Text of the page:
LONDON (Reuters) - Petra Kvitova ruthlessly ended the grand slam hopes of her friend Lucie Safarova in Thursday's all-Czech semi-final and set her sights on claiming a second Wimbledon title against a young upstart chasing her first.
The 2011 champion overcame the plucky resistance of Safarova 7-6 (6) 6-1 to set up a showdown with 20-year-old Canadian Eugenie Bouchard, who reached her maiden grand slam final by seeing off third seed Simona Halep.
Kvitova, whose Wimbledon triumph as a 21-year-old prompted nine-times singles champion Martina Navratilova to predict that the young Czech would go on to dominate the women's game, feels ready to start fulfilling expectations.
"I think these three years were really up and down. I knew that a lot of people were probably expecting something more from me," the 24-year-old told reporters.
"But on the other side, I was still in the top 10 and I did everything I could. I was practising very hard and everything ... I'm back in the final and I'm feeling well."
Bouchard, meanwhile, is a leading light among the new generation of players that have wowed the All England Club this year and reached the semi-finals of both the Australian and French Opens.
Sixth seed Kvitova remains favourite for Saturday's final, but is taking nothing for granted in a tournament that has thrown up more than its fair share of surprises.
"I find her a very solid and talented player," Kvitova said of Bouchard. "She really seems confident in her game right now. She's moving very well. She's playing aggressively from near the baseline."
So, too, 27-year-old Safarova, having not lost a set en route to her first grand slam semi-final at the 37th time of asking.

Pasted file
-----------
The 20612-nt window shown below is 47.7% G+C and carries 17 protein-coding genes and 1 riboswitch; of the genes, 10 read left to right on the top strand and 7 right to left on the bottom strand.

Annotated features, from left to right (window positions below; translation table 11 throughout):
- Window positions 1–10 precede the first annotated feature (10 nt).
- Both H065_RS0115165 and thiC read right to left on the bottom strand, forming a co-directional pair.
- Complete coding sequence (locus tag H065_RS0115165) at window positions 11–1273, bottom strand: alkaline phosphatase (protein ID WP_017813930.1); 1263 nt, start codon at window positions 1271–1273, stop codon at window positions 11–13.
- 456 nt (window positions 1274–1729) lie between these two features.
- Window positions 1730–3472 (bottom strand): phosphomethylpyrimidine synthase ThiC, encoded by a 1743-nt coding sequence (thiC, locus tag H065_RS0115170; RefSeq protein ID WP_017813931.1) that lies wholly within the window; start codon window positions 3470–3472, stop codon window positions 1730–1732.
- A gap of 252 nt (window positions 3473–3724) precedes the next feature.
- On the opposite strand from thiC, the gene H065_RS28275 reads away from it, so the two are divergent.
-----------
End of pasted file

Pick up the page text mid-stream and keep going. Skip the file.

"I knew that it was going to be a very tough match against her," Kvitova said of her friend. "I think she played her best tennis of the tournament."
But as tough as it was physically and emotionally, Kvitova simply had too much firepower for the 23rd seed, whom she had beaten on all five of their previous meetings.
Safarova had her serve broken in the opening game before settling into the unfamiliar surroundings of Centre Court and producing a series of venomous winners as the big-hitting left-handers slugged it out from the baseline.
She broke back in the fourth game and matched the powerful Kvitova every step of the way until the 2011 champion made the decisive breakthrough with a breathtaking cross-court forehand clinching a scintillating tiebreak.
Bloodied but unbowed, Safarova continued to attack at every opportunity. But she lacked the consistency required to unsettle her opponent, who stepped up a gear in the second set to build a 3-0 lead.
Safarova stemmed the flow in the fourth game but by then Kvitova had her measure and continued the relentless barrage of fierce returns and passing shots to secure another tilt at the Wimbledon title.
(Editing by Tony Jimenez and Stephen Wood)